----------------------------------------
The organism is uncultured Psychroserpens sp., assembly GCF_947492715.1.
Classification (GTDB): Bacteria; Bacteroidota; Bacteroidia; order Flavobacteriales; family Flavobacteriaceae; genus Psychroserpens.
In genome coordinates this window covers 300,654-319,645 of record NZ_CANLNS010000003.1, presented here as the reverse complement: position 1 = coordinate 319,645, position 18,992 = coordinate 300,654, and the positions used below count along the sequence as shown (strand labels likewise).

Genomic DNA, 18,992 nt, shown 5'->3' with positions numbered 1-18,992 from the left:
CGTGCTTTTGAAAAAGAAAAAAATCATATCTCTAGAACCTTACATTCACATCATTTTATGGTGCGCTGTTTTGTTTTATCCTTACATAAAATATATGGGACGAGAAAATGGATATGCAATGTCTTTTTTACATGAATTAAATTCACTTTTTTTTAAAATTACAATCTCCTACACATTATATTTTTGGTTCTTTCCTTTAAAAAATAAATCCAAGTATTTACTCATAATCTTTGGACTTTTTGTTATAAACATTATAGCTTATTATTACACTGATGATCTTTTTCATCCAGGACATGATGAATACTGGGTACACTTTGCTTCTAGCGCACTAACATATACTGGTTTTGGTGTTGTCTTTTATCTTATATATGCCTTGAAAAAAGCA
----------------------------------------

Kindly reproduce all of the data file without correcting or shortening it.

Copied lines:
The organism is uncultured Psychroserpens sp., assembly GCF_947492715.1.
Classification (GTDB): Bacteria; Bacteroidota; Bacteroidia; order Flavobacteriales; family Flavobacteriaceae; genus Psychroserpens.
In genome coordinates this window covers 300,654-319,645 of record NZ_CANLNS010000003.1, presented here as the reverse complement: position 1 = coordinate 319,645, position 18,992 = coordinate 300,654, and the positions used below count along the sequence as shown (strand labels likewise).

Genomic DNA, 18,992 nt, shown 5'->3' with positions numbered 1-18,992 from the left:
CGTGCTTTTGAAAAAGAAAAAAATCATATCTCTAGAACCTTACATTCACATCATTTTATGGTGCGCTGTTTTGTTTTATCCTTACATAAAATATATGGGACGAGAAAATGGATATGCAATGTCTTTTTTACATGAATTAAATTCACTTTTTTTTAAAATTACAATCTCCTACACATTATATTTTTGGTTCTTTCCTTTAAAAAATAAATCCAAGTATTTACTCATAATCTTTGGACTTTTTGTTATAAACATTATAGCTTATTATTACACTGATGATCTTTTTCATCCAGGACATGATGAATACTGGGTACACTTTGCTTCTAGCGCACTAACATATACTGGTTTTGGTGTTGTCTTTTATCTTATATATGCCTTGAAAAAAGCA